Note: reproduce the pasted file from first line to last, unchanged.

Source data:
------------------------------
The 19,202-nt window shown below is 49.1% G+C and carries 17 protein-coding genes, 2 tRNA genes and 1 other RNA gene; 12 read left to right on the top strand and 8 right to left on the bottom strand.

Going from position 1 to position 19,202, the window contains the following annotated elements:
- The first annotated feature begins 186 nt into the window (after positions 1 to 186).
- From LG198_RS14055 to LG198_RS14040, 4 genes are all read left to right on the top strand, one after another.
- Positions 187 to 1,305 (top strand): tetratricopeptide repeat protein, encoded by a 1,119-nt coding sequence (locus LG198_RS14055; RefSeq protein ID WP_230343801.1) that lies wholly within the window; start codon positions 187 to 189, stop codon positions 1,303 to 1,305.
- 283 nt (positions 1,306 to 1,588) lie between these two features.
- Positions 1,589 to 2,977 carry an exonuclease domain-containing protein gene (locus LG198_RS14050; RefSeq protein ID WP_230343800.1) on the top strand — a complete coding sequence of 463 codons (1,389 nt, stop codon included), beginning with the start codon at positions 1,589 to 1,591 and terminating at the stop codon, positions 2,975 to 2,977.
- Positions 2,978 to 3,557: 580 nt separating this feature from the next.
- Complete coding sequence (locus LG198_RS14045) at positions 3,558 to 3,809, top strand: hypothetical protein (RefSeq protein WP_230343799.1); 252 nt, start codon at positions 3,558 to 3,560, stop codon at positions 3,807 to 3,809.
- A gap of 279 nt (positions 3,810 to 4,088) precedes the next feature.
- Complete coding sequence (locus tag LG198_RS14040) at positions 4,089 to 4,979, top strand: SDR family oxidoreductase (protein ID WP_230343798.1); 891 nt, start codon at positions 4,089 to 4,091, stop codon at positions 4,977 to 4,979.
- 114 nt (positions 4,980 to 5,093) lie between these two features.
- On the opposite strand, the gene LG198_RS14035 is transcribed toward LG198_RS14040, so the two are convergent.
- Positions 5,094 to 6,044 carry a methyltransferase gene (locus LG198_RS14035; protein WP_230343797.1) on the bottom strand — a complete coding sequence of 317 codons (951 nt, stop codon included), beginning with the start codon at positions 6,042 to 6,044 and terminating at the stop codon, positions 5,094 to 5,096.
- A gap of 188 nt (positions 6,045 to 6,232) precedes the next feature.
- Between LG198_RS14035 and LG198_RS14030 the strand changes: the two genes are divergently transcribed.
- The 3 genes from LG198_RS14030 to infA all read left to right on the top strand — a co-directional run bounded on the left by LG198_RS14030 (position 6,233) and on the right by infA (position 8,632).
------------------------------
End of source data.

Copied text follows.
The 19,202-nt window shown below is 49.1% G+C and carries 17 protein-coding genes, 2 tRNA genes and 1 other RNA gene; 12 read left to right on the top strand and 8 right to left on the bottom strand.

Going from position 1 to position 19,202, the window contains the following annotated elements:
- The first annotated feature begins 186 nt into the window (after positions 1 to 186).
- From LG198_RS14055 to LG198_RS14040, 4 genes are all read left to right on the top strand, one after another.
- Positions 187 to 1,305 (top strand): tetratricopeptide repeat protein, encoded by a 1,119-nt coding sequence (locus LG198_RS14055; RefSeq protein ID WP_230343801.1) that lies wholly within the window; start codon positions 187 to 189, stop codon positions 1,303 to 1,305.
- 283 nt (positions 1,306 to 1,588) lie between these two features.
- Positions 1,589 to 2,977 carry an exonuclease domain-containing protein gene (locus LG198_RS14050; RefSeq protein ID WP_230343800.1) on the top strand — a complete coding sequence of 463 codons (1,389 nt, stop codon included), beginning with the start codon at positions 1,589 to 1,591 and terminating at the stop codon, positions 2,975 to 2,977.
- Positions 2,978 to 3,557: 580 nt separating this feature from the next.
- Complete coding sequence (locus LG198_RS14045) at positions 3,558 to 3,809, top strand: hypothetical protein (RefSeq protein WP_230343799.1); 252 nt, start codon at positions 3,558 to 3,560, stop codon at positions 3,807 to 3,809.
- A gap of 279 nt (positions 3,810 to 4,088) precedes the next feature.
- Complete coding sequence (locus tag LG198_RS14040) at positions 4,089 to 4,979, top strand: SDR family oxidoreductase (protein ID WP_230343798.1); 891 nt, start codon at positions 4,089 to 4,091, stop codon at positions 4,977 to 4,979.
- 114 nt (positions 4,980 to 5,093) lie between these two features.
- On the opposite strand, the gene LG198_RS14035 is transcribed toward LG198_RS14040, so the two are convergent.
- Positions 5,094 to 6,044 carry a methyltransferase gene (locus LG198_RS14035; protein WP_230343797.1) on the bottom strand — a complete coding sequence of 317 codons (951 nt, stop codon included), beginning with the start codon at positions 6,042 to 6,044 and terminating at the stop codon, positions 5,094 to 5,096.
- A gap of 188 nt (positions 6,045 to 6,232) precedes the next feature.
- Between LG198_RS14035 and LG198_RS14030 the strand changes: the two genes are divergently transcribed.
- The 3 genes from LG198_RS14030 to infA all read left to right on the top strand — a co-directional run bounded on the left by LG198_RS14030 (position 6,233) and on the right by infA (position 8,632).